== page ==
Dark circles... Be gone p. 8 Hair-story of Naturalistas p.22
Must-have beauty product this season p.9
“My favourite shade to make is one that makes you smile.” Chris, manager Bite Beauty Lip Lab manager in Toronto.
Click here to watch Qweens’ visit to the Bite Beauty Lip Lab.
Contents 6 a pop of colour on your eyes to make them glisten in the moonlight
FOR OUR QWEENS 4 LETTER FROM THE EDITOR 5 THANK YOU LETTER 6 GET THE LOOK
21 SHORT FEATURE Social media makes a huge difference in how companies reach their customer base, and here’s how they miss the mark sometimes. By Kristen Doopan
20 SELF LOVE An open letter from co-founder Kristen Doopan on her journey to loving her skin.
9 MUST HAVE where we break down why this special product needs to make an appearance in your makeup bag. By Elizabeth Oloidi
25 ENTREPRENEUR Here’s how one 24-year-old Calgary native plans to change the beauty industry. By Elizabeth Oloidi
8 IT’S A HACK Get rid of dark circles with this simple trick. By Elizabeth Oloidi
22 FEATURE The natural hair movement had to make a feature in this issue. Here are some Qweens speaking on their experiences. By Elizabeth Oloidi
13 TALKS We hung out with model Eden Debebe to find out her secret to flawless skin. By Elizabeth Oloidi 18 Q&A with a model who has learned to overcome struggles as a black woman in the modelling industry. By Elizabeth Oloidi
10 SHORT FEATURE A deeper look into why Fenty Beauty’s marketing tactic benefited sale revenue. By Elizabeth Oloidi
Foundation is the foundation of diversity
14 SHORT FEATURE A look at cultural and societal effects on beauty trends. By Kristen Doopan 15 SHORT FEATURE An ode to dark-skinned people who have been told they were “pretty for...” By Kristen Doopan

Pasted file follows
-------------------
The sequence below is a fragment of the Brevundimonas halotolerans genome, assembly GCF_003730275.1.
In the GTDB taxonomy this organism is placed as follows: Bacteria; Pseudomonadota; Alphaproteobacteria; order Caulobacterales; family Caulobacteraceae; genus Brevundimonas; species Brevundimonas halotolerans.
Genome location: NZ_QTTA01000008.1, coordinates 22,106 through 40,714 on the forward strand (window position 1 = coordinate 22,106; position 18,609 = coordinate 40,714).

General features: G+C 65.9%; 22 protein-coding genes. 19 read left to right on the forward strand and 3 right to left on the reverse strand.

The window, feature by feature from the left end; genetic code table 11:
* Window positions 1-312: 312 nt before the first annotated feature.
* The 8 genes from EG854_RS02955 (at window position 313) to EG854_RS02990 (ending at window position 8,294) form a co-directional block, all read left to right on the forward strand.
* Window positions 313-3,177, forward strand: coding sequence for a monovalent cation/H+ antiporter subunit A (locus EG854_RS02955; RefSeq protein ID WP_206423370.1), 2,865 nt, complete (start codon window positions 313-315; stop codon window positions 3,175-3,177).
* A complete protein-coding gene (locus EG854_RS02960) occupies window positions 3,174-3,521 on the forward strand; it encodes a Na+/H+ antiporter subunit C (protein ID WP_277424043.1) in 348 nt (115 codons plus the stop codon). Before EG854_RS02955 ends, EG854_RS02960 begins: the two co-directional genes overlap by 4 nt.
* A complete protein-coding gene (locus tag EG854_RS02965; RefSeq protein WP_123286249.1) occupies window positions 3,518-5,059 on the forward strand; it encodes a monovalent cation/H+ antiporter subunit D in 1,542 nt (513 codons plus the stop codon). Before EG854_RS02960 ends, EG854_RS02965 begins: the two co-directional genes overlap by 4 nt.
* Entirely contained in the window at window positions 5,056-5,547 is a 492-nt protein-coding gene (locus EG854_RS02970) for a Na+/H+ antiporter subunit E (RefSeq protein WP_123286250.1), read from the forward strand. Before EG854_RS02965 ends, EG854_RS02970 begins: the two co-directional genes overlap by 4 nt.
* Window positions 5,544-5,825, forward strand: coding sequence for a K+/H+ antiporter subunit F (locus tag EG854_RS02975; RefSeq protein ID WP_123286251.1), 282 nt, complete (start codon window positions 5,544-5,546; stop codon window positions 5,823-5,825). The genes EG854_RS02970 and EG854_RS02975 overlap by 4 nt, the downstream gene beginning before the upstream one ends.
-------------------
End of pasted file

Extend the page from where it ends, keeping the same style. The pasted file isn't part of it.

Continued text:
Follow Qweens on Social Media @qweensmagazine
ON THE COVER Dominic Stephenson is wearing Fenty Beauty Pro Filt’r foundation in 440. Photography Elizabeth Oloidi Makeup Dominic Stephenson and Elizabeth Oloidi
3 Winter 2018
LETTER FROM THE EDITORS WINTER 2018
elcome to our first issue of Qweens
Magazine! Wow, how time flies when creating a magazine. We
remember when this was just a simple idea at brunch in Vancouver over the summer, and now it’s a magazine. The process of creating this first issue is much like the journey of self-love. There were long nights that left us with dark circles, but as true beauty Qweens we knew how to say,
“Bye-bye Dark Circles” (p.8 ) with one simple trick. But, despite this, the first issue has survived and we fittingly call it our Naturally Radiant issue. Why? Because Qweens is all about tackling issues that speak to darker-skinned people of colour looking to find beauty in their natural selves in a world that often forgets they deserve the appreciation and recognition too. We hope this issue serves as an inspiration for those struggling to find true love within themselves, and the beauty of diversity. From loving one’s natural crown, “Hair-Story of Naturalistas” (p. 22) to loving the melanin created with brown sugar and honey, “Brown and Beautiful” (p.18). We hope this issue inspires you to fall in love with your natural radiance.
With love and power from your editors,
Elizabeth Oloidi Editor-in-Chief
Kristen Doopan Co-founder
Follow me on Instagram @tis_liz_o and Twitter @OloidiE
Follow me on Instagram and Twitter @kristend__